“They went from us, but didn’t really belong to us.” Talking back to Evangelical Christians.

I’m still not an Evangelical, but they still hurt me

I wrote last year how I was done calling myself an Evangelical. I was done after so many purported Evangelicals supported the current President. I couldn’t stand their moral hypocrisy and the devastation of the Christian witness. I have to admit I haven’t totally let go of my disappointment.

I grew up in an Evangelical environment, so in a sense I still feel connected to people who use that term. I have been embarrassed by them, but moreso because I was named among them. I remember during the War in Iraq, I was at a teach-in with student activists at Temple, and an older woman approached me to tell me I wasn’t like the other Christians. She said, I wasn’t like “those Evangelicals.” I felt sheepish because that’s how I grew up.

Some people say that Evangelicals, especially the loud MAGA-hat-wearing types, are fundamentalists in disguise. One reason I argued that I was no longer an Evangelical is because I didn’t want to fight that fight anymore. But I still see them and their affect on my faith. It’s making the headlines.

I’ve been reading too many news stories about the concentration camps on the border and the condition that children and other vulnerable people are being put into in those detention camps. It’s an amazing demonstration of the human capacity for evil and neglect:

A 2-year-old boy locked in detention wants to be held all the time. A few girls, ages 10 to 15, say they’ve been doing their best to feed and soothe the clingy toddler who was handed to them by a guard days ago. Lawyers warn that kids are taking care of kids, and there’s inadequate food, water, and sanitation for the 250 infants, children and teens at the Border Patrol station.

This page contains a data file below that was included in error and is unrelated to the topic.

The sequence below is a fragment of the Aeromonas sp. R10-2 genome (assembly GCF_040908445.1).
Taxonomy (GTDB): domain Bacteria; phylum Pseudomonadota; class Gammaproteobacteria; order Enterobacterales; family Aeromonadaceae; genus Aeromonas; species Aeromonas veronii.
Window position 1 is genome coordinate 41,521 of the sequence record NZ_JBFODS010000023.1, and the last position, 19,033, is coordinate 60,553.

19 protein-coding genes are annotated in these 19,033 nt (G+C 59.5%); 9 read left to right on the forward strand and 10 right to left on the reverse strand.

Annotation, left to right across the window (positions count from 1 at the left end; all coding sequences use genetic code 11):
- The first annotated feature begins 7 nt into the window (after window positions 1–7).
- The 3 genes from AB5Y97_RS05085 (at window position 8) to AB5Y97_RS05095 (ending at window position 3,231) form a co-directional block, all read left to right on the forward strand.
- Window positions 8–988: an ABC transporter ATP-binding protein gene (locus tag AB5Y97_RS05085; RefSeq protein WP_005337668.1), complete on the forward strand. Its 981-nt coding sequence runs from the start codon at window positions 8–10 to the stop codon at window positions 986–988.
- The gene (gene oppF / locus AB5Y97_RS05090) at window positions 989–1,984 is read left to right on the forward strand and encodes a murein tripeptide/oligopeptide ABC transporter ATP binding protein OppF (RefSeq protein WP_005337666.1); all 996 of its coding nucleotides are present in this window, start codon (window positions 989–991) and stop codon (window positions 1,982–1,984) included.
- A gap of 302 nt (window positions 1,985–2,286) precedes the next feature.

The administration is holding detainees, even children, without soap and toothpaste, in conditions where even the children struggle to sleep. It sounds apocalyptic. It sounds completely horrible. It’s hard to hold out for hope in a world like that. Maybe I should stop paying attention to it. But when I’m faced with that kind evil, it’s hard to not just despair in hopelessness. It’s a sad day when you think it is a partisan statement to say this is completely evil.

Christians blinded by partisanship

And when I see other Christians supporting that behavior, it brings me a lot of despair and disappointment. I was flabbergasted to hear James Dobson’s report from the border. I wrote my Facebook friends: “A long time has passed since I read Dobson seriously, but his newsletter on immigration is clearly more aligned with evil stately goals than the Kingdom of God and the redemption of Jesus and the New Humanity He ushers in. Shame on you, Dr. Dobson.”

Dobson says:

The situation I have described is the reason President Donald Trump’s border wall is so urgently needed. He seems to be the only leader in America who comprehends this tragedy and is willing to address it…I can only report that without an overhaul of the law and the allocation of resources, millions of illegal immigrants will continue flooding to this great land from around the world. Many of them have no marketable skills. They are illiterate and unhealthy. Some are violent criminals. Their numbers will soon overwhelm the culture as we have known it, and it could bankrupt the nation. America has been a wonderfully generous and caring country since its founding. That is our Christian nature.